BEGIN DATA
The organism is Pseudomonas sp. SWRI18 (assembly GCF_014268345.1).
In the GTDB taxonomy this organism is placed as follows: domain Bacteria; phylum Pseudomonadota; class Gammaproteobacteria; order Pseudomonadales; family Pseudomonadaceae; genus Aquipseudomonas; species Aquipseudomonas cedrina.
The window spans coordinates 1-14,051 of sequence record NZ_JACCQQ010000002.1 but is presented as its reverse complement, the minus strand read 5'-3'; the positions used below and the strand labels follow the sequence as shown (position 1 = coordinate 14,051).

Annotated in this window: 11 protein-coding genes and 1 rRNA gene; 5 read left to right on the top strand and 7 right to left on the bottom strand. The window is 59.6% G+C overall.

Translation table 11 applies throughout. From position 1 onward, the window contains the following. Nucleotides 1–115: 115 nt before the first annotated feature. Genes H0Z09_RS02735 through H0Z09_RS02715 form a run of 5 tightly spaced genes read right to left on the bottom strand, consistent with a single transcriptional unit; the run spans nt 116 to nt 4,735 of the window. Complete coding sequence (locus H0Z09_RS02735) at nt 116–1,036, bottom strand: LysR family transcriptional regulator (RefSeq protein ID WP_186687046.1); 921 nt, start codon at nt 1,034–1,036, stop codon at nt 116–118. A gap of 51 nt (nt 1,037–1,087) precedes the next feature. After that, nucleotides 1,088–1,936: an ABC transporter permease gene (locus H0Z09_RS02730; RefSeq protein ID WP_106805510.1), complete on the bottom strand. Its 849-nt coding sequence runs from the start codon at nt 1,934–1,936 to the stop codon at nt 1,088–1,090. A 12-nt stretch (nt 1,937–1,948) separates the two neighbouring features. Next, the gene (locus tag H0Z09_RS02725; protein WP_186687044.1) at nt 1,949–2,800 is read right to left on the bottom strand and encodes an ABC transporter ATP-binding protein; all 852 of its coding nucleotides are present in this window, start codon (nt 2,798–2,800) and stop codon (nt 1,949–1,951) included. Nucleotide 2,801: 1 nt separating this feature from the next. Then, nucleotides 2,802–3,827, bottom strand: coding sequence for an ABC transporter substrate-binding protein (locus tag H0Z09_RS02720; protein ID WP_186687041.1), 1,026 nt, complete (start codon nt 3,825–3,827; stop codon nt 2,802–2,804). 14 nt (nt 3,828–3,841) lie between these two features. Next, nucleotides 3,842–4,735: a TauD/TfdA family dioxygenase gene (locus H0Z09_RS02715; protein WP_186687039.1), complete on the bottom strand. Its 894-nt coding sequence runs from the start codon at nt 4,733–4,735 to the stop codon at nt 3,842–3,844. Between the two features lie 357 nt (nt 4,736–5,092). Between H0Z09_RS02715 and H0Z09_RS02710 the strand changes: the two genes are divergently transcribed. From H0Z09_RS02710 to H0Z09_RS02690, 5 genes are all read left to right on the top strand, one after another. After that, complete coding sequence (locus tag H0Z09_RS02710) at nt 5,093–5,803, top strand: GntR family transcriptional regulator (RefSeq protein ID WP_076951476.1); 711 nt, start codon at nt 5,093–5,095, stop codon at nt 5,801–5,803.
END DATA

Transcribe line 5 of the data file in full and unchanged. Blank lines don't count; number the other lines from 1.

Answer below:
Translation table 11 applies throughout. From position 1 onward, the window contains the following. Nucleotides 1–115: 115 nt before the first annotated feature. Genes H0Z09_RS02735 through H0Z09_RS02715 form a run of 5 tightly spaced genes read right to left on the bottom strand, consistent with a single transcriptional unit; the run spans nt 116 to nt 4,735 of the window. Complete coding sequence (locus H0Z09_RS02735) at nt 116–1,036, bottom strand: LysR family transcriptional regulator (RefSeq protein ID WP_186687046.1); 921 nt, start codon at nt 1,034–1,036, stop codon at nt 116–118. A gap of 51 nt (nt 1,037–1,087) precedes the next feature. After that, nucleotides 1,088–1,936: an ABC transporter permease gene (locus H0Z09_RS02730; RefSeq protein ID WP_106805510.1), complete on the bottom strand. Its 849-nt coding sequence runs from the start codon at nt 1,934–1,936 to the stop codon at nt 1,088–1,090. A 12-nt stretch (nt 1,937–1,948) separates the two neighbouring features. Next, the gene (locus tag H0Z09_RS02725; protein WP_186687044.1) at nt 1,949–2,800 is read right to left on the bottom strand and encodes an ABC transporter ATP-binding protein; all 852 of its coding nucleotides are present in this window, start codon (nt 2,798–2,800) and stop codon (nt 1,949–1,951) included. Nucleotide 2,801: 1 nt separating this feature from the next. Then, nucleotides 2,802–3,827, bottom strand: coding sequence for an ABC transporter substrate-binding protein (locus tag H0Z09_RS02720; protein ID WP_186687041.1), 1,026 nt, complete (start codon nt 3,825–3,827; stop codon nt 2,802–2,804). 14 nt (nt 3,828–3,841) lie between these two features. Next, nucleotides 3,842–4,735: a TauD/TfdA family dioxygenase gene (locus H0Z09_RS02715; protein WP_186687039.1), complete on the bottom strand. Its 894-nt coding sequence runs from the start codon at nt 4,733–4,735 to the stop codon at nt 3,842–3,844. Between the two features lie 357 nt (nt 4,736–5,092). Between H0Z09_RS02715 and H0Z09_RS02710 the strand changes: the two genes are divergently transcribed. From H0Z09_RS02710 to H0Z09_RS02690, 5 genes are all read left to right on the top strand, one after another. After that, complete coding sequence (locus tag H0Z09_RS02710) at nt 5,093–5,803, top strand: GntR family transcriptional regulator (RefSeq protein ID WP_076951476.1); 711 nt, start codon at nt 5,093–5,095, stop codon at nt 5,801–5,803.